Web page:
While it does have its issues, such as making sure students actually watch the videos, I think this is the best approach for certain subjects, especially math. It allows the students to do the problems where they can get feedback and guidance, instead of struggling with something they're failing to comprehend, which just leads to demotivating them. It also allows them some time to come up with questions related to the topic that might further their learning. There will likely be abuse from students who don't pay attention, and there are plenty of other issues (internet access being a huge one), but I could see some hope in this method.

[1] https://blog.blackboard.com/why-salman-khan-thinks-students-... is a nice write-up about it.


That method is far superior to the current method but teachers don't like it because it takes "resources" away from the teacher. That's the argument I've heard on other forums when discussing the flipping the classroom method. The teachers say that it is better if they explain the material in the classroom and answer questions immediately. So expect to get quite a bit of push back on the flipping the classroom method. That's the reality. I've noticed that there are quite a few teachers that are basically fearful of some new technology or method popping up that replaces them. Education has become far too political from what I've seen.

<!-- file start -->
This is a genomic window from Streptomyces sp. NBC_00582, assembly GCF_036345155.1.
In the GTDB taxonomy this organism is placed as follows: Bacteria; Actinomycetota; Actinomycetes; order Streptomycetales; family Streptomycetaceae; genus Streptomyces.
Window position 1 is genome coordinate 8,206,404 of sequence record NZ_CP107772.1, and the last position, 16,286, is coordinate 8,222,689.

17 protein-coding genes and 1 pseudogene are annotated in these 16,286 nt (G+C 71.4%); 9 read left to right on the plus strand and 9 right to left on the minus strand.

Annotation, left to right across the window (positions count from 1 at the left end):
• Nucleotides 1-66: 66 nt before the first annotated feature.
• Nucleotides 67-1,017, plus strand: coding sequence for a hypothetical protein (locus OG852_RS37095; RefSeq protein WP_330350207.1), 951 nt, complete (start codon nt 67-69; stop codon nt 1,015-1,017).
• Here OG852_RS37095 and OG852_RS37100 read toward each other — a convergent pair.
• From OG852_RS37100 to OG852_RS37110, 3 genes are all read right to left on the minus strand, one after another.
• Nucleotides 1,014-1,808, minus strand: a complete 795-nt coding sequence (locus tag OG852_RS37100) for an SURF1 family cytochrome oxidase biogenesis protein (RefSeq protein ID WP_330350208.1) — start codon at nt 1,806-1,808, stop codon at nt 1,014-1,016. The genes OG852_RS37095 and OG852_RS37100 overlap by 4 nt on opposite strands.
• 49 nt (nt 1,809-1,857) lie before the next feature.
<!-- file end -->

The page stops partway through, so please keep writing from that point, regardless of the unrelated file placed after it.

They have to know the material with that method.

I have a great career record in training. This is the method I use, but compressed a bit, due to shorter learning times.

The teachers employing this method will need to have very fully explored it. Then, when students see them, they are ready for all those interactions.

The difference is experience in guiding people through material, vs assisting them in applying and exploring it.

Frankly, guidance can be replaced.

Teachers who embrace the method, amd who make the investments will be invaluable. Each class they do improves them as much as it does students. Over time, there will be very little they cannot help students with.